Measures of variability, or dispersion, include things like:
While this may sound like an overly simplified process, conducting exploratory analysis with descriptive statistics is an integral part of every study design. Before the mathematician or data scientists concerns themselves with multivariate linear regression or constructing a confidence interval with estimators, they have to know what their data contains.
You can complete a statistical data analysis with just descriptive statistics and their visualizations. One of the most beautiful examples of this dates back to the 1850s, when Florence Nightingale produced her infamous “coxcomb” pie chart in order to extract vital information on mortality during the Crimean War. At a time when women in the field were virtually non-existent, Nightingale paved the way for innovative, under-represented groups in statistics.
Seemingly similar statistics can have wildly different impacts on policy
Another important aspect of generating descriptive statistics is that many statistics or regression models necessitate certain assumptions in order for the them to be valid. While these assumptions vary from model to model, the most common requirement is that the data be normally distributed. A normal distribution is a probability curve that follows the central limit theorem. The majority of data normally doesn’t follow a normal distribution, which is why you’ll see many statisticians transform their dependent variables or independent variable.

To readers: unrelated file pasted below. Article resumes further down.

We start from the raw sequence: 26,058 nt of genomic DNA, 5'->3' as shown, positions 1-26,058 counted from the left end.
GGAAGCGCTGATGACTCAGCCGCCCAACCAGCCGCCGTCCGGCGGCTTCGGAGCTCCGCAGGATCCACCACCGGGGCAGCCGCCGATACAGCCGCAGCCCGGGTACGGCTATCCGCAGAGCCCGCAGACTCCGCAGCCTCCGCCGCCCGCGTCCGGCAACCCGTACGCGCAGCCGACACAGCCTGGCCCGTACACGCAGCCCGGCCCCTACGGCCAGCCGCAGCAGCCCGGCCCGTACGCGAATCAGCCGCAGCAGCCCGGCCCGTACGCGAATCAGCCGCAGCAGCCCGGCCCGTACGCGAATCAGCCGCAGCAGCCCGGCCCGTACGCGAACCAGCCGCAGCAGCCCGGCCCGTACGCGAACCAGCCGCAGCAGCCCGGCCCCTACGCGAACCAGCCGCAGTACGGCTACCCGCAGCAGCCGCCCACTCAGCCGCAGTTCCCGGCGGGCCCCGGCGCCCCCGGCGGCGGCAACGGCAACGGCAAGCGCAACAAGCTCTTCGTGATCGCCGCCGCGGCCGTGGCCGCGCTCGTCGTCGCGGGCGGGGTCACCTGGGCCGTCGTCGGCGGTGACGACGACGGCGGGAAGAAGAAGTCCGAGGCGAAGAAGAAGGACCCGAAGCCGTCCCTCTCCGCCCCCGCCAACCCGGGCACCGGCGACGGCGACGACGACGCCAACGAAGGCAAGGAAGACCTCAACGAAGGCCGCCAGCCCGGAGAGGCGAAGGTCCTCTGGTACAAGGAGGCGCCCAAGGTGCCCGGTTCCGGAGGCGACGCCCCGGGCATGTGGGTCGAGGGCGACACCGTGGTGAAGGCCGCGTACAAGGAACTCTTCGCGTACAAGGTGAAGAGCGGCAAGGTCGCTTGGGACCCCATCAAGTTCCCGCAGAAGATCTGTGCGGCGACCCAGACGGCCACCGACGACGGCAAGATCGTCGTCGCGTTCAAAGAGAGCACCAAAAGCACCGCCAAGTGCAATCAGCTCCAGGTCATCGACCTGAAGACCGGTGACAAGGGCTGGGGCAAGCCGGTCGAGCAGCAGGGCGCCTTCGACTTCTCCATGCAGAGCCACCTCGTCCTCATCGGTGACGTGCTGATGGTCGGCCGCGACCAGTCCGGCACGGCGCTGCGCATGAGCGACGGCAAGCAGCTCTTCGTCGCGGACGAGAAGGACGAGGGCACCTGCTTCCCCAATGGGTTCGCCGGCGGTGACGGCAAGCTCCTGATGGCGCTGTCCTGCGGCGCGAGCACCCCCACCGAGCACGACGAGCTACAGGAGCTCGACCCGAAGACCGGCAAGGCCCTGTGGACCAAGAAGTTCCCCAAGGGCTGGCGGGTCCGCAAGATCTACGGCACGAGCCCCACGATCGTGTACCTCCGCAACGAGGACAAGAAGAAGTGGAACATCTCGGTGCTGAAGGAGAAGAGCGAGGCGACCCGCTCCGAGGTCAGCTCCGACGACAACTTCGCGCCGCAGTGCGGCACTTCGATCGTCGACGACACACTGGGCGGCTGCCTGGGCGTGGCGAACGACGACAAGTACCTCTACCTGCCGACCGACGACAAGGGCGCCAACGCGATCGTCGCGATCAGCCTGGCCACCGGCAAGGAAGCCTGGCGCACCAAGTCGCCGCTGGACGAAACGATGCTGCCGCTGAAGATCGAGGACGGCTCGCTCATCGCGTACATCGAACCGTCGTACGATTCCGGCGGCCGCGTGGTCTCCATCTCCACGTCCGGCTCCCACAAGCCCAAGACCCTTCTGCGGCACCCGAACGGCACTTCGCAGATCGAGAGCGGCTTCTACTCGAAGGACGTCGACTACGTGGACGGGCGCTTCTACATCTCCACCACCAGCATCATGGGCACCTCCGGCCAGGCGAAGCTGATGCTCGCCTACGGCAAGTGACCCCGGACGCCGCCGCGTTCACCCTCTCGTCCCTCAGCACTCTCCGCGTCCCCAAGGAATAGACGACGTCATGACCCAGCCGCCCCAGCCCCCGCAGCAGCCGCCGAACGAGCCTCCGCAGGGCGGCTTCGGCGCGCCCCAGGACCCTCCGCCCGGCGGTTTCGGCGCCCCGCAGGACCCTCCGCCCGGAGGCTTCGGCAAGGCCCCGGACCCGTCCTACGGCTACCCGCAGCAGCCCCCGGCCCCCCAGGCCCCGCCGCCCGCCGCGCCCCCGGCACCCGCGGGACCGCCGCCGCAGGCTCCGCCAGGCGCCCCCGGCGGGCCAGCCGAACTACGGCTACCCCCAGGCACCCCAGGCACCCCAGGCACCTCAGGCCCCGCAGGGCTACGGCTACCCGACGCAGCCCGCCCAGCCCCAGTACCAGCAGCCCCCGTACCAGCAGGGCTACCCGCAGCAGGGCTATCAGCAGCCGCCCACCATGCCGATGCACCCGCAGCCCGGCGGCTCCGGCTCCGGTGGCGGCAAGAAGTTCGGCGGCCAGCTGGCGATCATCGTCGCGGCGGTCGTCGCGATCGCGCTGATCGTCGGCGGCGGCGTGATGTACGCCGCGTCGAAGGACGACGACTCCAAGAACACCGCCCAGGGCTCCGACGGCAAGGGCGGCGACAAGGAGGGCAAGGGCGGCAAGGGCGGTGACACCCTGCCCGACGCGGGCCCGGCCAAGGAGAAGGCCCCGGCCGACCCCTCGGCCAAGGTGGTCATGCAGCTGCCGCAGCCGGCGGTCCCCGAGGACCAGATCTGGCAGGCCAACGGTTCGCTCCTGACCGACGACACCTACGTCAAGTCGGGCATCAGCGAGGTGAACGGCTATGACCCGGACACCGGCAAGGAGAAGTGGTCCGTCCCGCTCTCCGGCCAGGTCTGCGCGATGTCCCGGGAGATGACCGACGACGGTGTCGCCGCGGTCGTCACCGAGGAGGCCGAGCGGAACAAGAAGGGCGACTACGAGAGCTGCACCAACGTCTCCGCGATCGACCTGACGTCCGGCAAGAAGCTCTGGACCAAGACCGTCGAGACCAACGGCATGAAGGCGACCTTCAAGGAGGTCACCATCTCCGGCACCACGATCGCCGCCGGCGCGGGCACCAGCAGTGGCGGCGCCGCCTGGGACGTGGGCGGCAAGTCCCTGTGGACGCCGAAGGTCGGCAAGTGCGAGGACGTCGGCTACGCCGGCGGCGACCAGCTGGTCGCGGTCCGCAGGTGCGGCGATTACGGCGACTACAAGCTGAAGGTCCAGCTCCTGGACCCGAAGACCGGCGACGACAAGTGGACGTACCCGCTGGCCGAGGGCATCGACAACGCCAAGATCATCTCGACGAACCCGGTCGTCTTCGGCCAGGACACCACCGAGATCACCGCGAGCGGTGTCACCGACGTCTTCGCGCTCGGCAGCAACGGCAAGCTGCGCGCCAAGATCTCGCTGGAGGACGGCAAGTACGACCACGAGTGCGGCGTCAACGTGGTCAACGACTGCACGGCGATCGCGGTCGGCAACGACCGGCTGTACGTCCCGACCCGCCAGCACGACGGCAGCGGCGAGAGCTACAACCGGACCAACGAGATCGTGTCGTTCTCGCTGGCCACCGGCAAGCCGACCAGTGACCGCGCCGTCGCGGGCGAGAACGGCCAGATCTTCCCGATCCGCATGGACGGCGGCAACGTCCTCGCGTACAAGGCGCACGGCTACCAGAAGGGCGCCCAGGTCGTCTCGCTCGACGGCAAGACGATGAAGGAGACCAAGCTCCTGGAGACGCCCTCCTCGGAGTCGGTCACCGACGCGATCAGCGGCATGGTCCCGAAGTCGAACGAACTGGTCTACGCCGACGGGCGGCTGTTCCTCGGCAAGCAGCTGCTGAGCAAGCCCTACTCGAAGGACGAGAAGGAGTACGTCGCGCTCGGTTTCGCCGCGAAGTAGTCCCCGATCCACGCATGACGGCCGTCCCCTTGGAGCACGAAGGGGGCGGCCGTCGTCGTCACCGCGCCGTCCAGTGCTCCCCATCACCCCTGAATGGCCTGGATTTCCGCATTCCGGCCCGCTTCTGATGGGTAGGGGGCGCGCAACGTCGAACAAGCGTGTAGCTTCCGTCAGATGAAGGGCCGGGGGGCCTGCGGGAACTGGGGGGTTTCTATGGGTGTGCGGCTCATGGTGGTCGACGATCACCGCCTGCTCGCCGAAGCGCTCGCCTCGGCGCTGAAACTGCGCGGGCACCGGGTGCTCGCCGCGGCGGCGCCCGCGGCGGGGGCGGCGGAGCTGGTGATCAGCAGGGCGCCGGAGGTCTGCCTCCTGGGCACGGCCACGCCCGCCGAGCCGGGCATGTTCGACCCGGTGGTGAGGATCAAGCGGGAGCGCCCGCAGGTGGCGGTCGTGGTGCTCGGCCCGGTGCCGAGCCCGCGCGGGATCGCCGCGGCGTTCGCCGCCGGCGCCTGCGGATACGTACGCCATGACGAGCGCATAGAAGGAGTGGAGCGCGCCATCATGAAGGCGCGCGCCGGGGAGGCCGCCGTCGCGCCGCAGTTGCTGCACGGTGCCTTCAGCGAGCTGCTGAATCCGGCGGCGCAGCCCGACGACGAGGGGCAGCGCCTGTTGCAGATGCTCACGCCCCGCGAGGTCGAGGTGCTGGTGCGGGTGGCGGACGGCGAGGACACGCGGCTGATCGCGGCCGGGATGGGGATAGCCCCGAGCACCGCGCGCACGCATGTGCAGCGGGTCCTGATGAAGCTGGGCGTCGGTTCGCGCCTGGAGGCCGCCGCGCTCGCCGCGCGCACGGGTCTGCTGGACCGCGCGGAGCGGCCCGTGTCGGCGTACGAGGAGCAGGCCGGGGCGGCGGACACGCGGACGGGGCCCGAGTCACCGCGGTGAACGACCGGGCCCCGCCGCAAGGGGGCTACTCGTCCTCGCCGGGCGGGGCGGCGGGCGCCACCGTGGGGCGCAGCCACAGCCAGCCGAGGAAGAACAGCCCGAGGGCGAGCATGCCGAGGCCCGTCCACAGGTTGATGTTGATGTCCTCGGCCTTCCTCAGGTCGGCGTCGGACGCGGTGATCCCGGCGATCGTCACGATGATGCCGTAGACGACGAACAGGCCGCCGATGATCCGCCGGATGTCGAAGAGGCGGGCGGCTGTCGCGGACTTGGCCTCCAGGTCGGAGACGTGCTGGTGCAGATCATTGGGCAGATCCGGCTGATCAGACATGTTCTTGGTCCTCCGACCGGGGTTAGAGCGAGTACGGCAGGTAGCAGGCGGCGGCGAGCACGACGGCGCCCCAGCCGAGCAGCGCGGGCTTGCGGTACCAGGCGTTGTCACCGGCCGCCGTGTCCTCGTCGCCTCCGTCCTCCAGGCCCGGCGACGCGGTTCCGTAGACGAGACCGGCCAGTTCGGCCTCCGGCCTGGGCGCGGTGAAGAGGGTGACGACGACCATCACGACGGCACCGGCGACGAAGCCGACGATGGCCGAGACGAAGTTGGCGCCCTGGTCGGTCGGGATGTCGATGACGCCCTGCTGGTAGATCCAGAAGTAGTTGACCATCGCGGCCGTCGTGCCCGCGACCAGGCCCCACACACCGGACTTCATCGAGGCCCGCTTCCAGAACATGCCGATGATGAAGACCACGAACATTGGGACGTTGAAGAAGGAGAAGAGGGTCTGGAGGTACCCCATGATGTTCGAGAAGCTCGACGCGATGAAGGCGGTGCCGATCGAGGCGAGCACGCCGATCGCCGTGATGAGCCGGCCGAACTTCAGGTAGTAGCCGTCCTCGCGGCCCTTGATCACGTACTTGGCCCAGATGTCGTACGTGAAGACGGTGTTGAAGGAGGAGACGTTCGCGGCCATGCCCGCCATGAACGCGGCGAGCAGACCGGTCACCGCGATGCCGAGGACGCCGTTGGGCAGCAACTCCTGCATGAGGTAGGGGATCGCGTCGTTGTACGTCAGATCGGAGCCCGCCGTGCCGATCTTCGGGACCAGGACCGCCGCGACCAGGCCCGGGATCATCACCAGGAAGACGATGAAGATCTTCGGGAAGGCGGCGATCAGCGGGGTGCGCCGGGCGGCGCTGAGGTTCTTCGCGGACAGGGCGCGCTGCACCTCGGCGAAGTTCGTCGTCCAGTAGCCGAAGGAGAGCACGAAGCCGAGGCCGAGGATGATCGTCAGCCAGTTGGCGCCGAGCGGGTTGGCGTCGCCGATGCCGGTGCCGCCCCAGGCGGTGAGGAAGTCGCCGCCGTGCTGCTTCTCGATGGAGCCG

Using software like SPSS, R or excel – anyone can easily extract these metrics of central tendency and dispersion from the data. If the data is normally distributed, these metrics become extremely powerful. In finance, for example, the distribution of the data and the percentile under which certain prices or stocks fall under are used in order to understand the advantages or risks of potential trade deals.
As you’ve probably noticed by now, descriptive statistics is very distinct from the other main branch of statistics: inferential statistics. While inferential statistics uses the data to try to make predictions about the populations using statistical models, descriptive statistics merely describes what is actually in the data.
Using descriptive statistics to analyse categorical and numerical, observational data is a type of statistical methodology that people utilize when they want to, for example:
This type of analysis, as opposed to regression analysis or ANOVA is typically called univariate analysis because it tends to analyse only one variable at a time.
While aspects of statistics like chi-square analysis, confidence intervals, or the correlation coefficient can be very enlightening – sometimes, all you need are descriptive statistics. Take the following numbers into account: